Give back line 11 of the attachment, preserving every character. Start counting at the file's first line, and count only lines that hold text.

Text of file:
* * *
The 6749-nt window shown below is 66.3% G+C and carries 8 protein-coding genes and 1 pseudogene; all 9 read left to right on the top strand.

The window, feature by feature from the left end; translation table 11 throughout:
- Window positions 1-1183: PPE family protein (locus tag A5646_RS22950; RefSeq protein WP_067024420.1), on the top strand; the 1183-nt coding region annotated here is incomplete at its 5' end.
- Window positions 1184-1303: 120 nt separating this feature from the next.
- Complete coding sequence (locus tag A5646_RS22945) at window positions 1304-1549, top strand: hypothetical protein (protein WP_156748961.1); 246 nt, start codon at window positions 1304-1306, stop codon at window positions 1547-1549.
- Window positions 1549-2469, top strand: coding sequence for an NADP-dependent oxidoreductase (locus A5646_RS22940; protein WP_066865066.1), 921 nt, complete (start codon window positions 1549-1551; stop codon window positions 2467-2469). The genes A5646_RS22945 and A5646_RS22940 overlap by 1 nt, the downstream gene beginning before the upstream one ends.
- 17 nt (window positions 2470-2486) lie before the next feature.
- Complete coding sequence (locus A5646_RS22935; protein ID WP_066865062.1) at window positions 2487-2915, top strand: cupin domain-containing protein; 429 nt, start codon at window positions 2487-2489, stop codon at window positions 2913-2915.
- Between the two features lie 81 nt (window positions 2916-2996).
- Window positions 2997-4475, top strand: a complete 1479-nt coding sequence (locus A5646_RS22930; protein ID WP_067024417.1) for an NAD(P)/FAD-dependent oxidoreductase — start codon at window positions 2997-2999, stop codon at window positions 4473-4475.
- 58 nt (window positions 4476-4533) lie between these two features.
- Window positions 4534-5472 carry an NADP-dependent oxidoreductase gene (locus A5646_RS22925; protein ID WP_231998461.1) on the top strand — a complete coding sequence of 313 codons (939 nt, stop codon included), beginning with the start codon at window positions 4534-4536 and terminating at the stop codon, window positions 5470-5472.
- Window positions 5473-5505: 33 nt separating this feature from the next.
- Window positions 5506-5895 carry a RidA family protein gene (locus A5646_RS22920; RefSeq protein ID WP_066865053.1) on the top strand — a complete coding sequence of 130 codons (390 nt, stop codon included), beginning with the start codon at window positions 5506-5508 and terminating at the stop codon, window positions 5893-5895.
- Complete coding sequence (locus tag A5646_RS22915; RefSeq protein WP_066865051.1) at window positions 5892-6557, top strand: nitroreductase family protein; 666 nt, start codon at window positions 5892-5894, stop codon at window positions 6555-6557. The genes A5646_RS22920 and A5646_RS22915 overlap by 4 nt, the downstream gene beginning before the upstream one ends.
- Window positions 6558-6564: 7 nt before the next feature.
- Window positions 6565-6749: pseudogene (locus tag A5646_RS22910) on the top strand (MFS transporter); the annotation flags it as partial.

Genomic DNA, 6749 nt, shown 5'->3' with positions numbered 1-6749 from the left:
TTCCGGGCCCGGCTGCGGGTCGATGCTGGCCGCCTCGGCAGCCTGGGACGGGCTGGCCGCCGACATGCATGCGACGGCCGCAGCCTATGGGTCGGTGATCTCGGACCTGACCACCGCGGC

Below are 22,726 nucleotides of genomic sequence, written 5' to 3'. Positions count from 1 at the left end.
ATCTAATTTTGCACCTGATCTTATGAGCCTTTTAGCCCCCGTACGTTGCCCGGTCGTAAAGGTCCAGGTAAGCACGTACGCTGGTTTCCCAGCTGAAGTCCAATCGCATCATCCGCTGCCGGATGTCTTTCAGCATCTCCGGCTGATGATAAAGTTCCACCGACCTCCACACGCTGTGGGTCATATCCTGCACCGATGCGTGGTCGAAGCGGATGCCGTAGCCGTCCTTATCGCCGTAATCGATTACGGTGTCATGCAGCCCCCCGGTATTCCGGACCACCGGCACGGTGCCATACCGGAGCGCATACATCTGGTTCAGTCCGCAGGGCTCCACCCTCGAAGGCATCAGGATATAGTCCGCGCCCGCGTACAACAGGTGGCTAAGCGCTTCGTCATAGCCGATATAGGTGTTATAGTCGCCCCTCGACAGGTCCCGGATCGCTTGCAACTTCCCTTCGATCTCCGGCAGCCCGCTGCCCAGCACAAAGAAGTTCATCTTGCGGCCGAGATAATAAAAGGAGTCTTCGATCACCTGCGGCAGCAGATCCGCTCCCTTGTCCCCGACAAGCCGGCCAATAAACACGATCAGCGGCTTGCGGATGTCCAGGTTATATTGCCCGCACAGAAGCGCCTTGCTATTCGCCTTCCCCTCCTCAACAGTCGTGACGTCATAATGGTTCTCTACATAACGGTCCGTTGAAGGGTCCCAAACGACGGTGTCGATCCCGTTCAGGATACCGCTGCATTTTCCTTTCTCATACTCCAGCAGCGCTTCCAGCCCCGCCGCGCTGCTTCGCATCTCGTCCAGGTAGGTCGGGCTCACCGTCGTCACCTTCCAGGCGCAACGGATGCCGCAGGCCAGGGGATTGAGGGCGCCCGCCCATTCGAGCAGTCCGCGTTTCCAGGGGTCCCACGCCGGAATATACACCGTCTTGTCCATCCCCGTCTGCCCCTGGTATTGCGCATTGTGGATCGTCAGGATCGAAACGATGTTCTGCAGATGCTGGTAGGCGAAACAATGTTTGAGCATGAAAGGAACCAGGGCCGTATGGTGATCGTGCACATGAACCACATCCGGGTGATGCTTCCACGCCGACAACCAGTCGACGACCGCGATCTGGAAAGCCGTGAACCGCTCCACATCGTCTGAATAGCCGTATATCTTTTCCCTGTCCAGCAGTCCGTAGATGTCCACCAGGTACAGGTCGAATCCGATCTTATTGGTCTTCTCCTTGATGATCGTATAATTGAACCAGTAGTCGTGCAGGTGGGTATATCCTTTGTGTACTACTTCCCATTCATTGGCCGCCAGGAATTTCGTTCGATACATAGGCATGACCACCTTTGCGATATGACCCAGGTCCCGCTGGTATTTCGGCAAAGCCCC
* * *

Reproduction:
- 58 nt (window positions 4476-4533) lie between these two features.